Friday, December 22, 2017

Black Eyed Children Revised Edition

Revised 2nd edition of Black Eyed Children is now available on Amazon.

Featuring a new cover by artist Sam Shearon, and an additional chapter: Brian Bethel 20 years later.

Tuesday, July 18, 2017

New York Governor's Mansion Haunted

There's certainly no shortage of ghost stories in New York, but it's not often a political figure steps up and makes statements about potential spirits. Current NY Governor Andrew Cuomo has done just that.

According to the Albany Times Union, Cuomo mentioned the topic back in April, noting that he's not interested in ghosts and considers himself a 'big, tough guy,' but bravado aside, he reports that he doesn't sleep much in the mansion:

"It's a creepy house. I'm a big, tough guy so I don't get afraid of ghosts, but I'm not enamored with them anyway. So I don't sleep much when I'm in that house because there are a lot of noises going on, and it gives me a chance to read up on past governors and what they've done in New York."

A later report in the New York Post offered further statements from the Governor:

"So, it's me alone, when I'm in the house because my family is in Westchester...and there are stories that this house is haunted. Now, I don't believe in ghosts, and I'm a big, tough Italian guy, but I'll tell you, it gets creepy in that house, and there are a lot of noises that go on and you are very alone."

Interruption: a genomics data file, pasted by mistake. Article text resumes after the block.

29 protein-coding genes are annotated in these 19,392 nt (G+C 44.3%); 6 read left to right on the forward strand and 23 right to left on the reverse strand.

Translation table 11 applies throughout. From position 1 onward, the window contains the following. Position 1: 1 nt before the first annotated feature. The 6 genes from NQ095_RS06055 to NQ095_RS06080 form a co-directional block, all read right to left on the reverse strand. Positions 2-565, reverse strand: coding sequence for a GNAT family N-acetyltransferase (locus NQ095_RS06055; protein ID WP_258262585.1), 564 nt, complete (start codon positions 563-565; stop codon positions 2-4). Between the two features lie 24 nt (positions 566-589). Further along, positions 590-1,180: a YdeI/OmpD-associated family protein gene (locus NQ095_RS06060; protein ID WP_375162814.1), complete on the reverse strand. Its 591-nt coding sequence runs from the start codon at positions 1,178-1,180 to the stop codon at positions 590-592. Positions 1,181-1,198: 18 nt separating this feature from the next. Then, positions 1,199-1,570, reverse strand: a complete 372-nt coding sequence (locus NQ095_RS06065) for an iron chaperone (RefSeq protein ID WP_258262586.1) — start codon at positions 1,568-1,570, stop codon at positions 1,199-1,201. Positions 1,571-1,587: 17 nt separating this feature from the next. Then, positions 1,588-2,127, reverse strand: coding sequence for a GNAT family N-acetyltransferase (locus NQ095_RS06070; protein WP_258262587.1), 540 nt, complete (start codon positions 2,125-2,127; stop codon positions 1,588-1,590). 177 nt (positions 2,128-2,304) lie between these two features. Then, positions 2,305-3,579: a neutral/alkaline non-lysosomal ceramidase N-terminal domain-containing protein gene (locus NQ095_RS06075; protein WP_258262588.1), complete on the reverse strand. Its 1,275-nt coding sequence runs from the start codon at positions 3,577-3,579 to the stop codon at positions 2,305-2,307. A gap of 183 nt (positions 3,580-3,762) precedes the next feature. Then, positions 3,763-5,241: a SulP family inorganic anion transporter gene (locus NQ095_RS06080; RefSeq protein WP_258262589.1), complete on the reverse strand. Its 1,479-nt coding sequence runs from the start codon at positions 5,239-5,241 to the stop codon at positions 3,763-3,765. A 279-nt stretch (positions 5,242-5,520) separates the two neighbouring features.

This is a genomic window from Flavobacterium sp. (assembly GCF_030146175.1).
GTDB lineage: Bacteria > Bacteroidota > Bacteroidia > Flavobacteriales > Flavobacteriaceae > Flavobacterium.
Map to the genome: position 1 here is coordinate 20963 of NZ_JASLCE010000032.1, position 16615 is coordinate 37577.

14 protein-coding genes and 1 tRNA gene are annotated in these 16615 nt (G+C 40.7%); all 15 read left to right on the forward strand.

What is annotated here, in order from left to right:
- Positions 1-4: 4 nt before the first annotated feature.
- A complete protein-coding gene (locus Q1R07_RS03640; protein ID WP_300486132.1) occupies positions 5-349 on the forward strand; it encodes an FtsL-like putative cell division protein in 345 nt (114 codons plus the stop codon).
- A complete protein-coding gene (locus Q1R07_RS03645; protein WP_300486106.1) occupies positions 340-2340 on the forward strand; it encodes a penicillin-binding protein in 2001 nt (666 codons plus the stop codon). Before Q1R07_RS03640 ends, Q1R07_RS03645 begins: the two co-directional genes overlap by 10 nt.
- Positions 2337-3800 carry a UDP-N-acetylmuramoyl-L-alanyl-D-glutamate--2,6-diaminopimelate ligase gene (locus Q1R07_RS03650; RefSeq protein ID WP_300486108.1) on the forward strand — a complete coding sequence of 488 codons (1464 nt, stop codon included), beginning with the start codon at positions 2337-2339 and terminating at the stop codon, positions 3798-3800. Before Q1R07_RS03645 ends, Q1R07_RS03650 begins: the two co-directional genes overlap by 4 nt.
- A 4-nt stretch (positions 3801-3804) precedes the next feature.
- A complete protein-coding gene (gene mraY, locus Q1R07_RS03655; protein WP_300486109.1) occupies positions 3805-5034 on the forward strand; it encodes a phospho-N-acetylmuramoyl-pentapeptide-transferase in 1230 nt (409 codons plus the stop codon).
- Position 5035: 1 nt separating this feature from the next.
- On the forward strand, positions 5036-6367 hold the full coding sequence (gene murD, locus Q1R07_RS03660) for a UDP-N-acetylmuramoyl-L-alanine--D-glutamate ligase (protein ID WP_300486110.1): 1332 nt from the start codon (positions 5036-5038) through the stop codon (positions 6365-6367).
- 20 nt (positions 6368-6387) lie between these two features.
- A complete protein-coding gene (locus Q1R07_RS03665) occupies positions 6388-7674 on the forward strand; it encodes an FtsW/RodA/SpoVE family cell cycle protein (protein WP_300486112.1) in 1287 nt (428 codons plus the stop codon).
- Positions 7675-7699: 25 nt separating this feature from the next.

The mansion is 161 years old and sits near the Capitol building in Albany. According to historians, the only recorded death in the mansion occurred in 1909 when the Reverend David C. Hughes, father of Governor Charles Hughes, died from a "stroke of apoplexy."

Whether or not Rev. Hughes is responsible for the paranormal activity in the mansion is up for debate. Most people don't believe that the Reverend had any unfinished business to keep him around. Still, New York State Capitol assistant curator Stuart Lehman, who leads the annual Capitol Hauntings tours every Halloween, says visitors have reported a variety of strange sounds and sights in state buildings, including the governor's mansion.

Former governor David Paterson stepped up with his own take on the haunted mansion telling the Post that ghost absolutely did exist in the grand old house.
Paterson says that while living at the mansion, his five-year-old nephew told him he could feel an invisible hand guiding him up the home's stairs. The former governor also relayed one of his personal accounts.
Late one night, he was in a second-floor bedroom when he heard a sound 'like a vase smashing.' He searched two floors of the building but could find nothing to explain the strange noise. The following day, he spoke with staff who told the governor he'd encountered the mansion's ghost.

"I told the staff, and they all got quiet and left the room. One came to me and said, Governor, nobody wanted to say this to you, but it's the ghost. One employee is afraid to clean one of the rooms because she thinks the ghost is in the room."

Staff members at the mansion believe the spirit is that of a former groundskeeper. In fact, they believe it's the groundskeeper for the mansion's original owners, that is-before the state bought the building in 1877-meaning that the noisy spirit may have been present for a very long time.

Paterson offered some words of comfort to the current governor: